For mortgage finance players, sources say the summer will bring a mix of hope and fear if job losses become permanent and if a recovering market runs into another outbreak of Covid-19 in the autumn.
One RMBS investor says the prospect of a second wave of infections is his “worst fear” for the economy broadly and for housing specifically.
“I have a hard time seeing the situation improving in the near term. There is still pain to come, which Powell alluded to, but I think investors need to be very watchful. I wouldn’t be caught out at the edges of some riskier products right now,” the investor says.
Reflecting that sentiment, a flight to quality has been seen among RMBS buyers in the months since the pandemic began, according to Urban Institute researchers.
“Although it is too early to know what the fallout from the Covid-19 crisis will be on mortgage credit quality, with unemployment surging to levels not seen in a generation, investors in every corner of the mortgage market are pulling back aggressively on their exposure to credit risk,” wrote Goodman.
The combination of intense shocks to the housing market and dwindling investor participation are leading to lower issuance forecasts across the board for non-agency RMBS products. In its mid-year outlook, JP Morgan revised every non-agency sector lower for the full year, with total private label issuance projections going from $55bn in January to $37bn.
New world for CRE and CMBS
While the problems in residential mortgages are rooted in the employment crisis, the commercial real estate market is dealing more with the effects of social distancing, which has upended everything from retail, to hospitality to office space.
Retail was an early casualty of the crisis. Already struggling in the face of competition from e-commerce, the shuttering of non-essential businesses across the US was the nail in the coffin for many brands. JC Penney, Neiman Marcus and JCrew are just some of the names that have filed for bankruptcy since the outbreak, and Deutsche Bank CMBS researchers have identified nearly 3,200 stores occupied by 13 retailers set to close.
For hotels, the sector has been the largest driver of commercial mortgage transfers to special servicing, with landlords going delinquent on payments thanks to a sharp decline in revenue per available room (RevPar), which fell by 80% in April.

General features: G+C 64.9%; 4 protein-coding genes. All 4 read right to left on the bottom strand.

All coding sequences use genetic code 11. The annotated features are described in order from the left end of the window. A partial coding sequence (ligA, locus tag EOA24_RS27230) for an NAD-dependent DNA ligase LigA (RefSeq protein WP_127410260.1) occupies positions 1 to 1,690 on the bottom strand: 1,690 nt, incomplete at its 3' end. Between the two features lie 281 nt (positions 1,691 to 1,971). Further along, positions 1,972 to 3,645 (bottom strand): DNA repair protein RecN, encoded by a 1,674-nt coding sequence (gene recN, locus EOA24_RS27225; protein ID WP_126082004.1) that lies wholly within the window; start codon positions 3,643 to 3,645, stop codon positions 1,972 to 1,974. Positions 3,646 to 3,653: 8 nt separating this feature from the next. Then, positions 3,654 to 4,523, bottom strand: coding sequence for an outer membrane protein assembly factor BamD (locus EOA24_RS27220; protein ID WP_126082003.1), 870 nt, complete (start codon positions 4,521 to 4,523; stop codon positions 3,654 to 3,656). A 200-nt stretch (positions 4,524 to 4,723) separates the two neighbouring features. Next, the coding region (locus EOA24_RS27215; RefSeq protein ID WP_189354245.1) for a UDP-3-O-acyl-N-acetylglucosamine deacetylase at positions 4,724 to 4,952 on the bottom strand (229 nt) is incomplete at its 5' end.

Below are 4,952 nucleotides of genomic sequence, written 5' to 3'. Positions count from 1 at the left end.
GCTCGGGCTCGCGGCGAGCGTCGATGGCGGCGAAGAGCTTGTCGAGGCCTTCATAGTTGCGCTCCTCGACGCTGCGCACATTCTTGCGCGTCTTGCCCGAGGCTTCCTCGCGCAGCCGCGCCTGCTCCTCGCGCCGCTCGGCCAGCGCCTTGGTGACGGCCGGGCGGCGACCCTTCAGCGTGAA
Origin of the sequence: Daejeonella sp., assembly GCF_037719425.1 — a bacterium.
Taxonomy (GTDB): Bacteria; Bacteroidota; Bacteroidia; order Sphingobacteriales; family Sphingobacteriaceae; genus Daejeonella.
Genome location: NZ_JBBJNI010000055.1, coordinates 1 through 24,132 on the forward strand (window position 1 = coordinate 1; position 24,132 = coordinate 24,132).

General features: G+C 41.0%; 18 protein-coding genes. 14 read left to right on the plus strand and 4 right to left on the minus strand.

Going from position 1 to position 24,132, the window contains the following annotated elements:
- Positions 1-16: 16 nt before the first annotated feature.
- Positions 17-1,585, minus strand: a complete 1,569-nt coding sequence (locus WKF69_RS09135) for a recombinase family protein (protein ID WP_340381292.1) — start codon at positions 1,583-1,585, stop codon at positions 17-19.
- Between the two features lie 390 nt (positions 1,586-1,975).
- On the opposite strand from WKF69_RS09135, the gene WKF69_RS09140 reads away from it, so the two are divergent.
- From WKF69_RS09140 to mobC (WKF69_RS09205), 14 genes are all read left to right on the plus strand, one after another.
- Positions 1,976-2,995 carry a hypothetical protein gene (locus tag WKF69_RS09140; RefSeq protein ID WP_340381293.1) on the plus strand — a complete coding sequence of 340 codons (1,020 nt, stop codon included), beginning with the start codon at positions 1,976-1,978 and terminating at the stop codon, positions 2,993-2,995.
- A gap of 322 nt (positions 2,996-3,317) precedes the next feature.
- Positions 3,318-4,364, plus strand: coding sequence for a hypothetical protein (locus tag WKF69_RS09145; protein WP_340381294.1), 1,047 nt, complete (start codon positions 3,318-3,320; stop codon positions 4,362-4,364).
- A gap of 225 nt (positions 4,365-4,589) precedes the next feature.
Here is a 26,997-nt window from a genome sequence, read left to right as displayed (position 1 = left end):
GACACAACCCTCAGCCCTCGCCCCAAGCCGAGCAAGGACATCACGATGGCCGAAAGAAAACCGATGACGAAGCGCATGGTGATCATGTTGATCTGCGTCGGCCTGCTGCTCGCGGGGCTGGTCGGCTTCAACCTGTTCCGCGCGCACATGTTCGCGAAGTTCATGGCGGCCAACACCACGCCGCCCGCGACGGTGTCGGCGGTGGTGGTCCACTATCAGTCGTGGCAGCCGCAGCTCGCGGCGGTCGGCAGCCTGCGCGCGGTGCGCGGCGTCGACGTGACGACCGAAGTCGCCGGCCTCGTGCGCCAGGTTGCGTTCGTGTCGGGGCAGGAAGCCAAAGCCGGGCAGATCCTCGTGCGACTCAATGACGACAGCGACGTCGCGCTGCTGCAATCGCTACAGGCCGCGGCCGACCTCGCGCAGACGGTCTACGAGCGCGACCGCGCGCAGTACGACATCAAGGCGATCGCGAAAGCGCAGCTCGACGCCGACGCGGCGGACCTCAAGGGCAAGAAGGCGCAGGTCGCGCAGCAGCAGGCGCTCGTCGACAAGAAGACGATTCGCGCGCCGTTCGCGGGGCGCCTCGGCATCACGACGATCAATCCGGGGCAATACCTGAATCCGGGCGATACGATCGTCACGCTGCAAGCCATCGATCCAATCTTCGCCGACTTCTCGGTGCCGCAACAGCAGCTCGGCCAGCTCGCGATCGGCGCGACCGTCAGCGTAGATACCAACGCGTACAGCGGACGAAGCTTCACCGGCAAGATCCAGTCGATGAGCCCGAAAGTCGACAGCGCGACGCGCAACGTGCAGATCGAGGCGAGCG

CMBS, though, has adjusted, with deals scrubbed of all exposure to hotels and including only high quality retail. Lenders have also stocked deals with more multi-family, competing more heavily with Fannie Mae and Freddie Mac which historically dominate the space.
“Recent CMBS deals have actually been very well received,” says Dan Lisser, managing director at commercial real estate services firm Marcus & Millichap in New York. “They’ve been pushing really hard on multi-family because it really helps them with the rating agencies.”
Sentiment is improving with the arrival of summer. Where spreads on benchmark triple-A CMBS were out to nearly 300bp over swaps at the start of the pandemic, they have come back into around 130bp, still a way off from the 2020 tights of around 92bp, but improving. Loans are also being quoted tighter again. A debt broker tells GlobalCapital that between the first and second week of June, quotes for the same CMBS loan on a grocery-anchored retail asset came in tighter by 20bp and leverage offered went from 60% to 65%.
Office space is a bigger unknown for CRE professionals. It is possible that working from home has sparked a permanent change, and office tenants may take much less space in future. There are other uses for offices but the space is not easily converted, and sources say it would take years to repurpose an office into apartments or other mixed use space.
“There are two schools of thought,” says Lisser. “One is that, yes, people will use less office space. The other is that tenants will actually need more space for the same number of people because of social distancing.”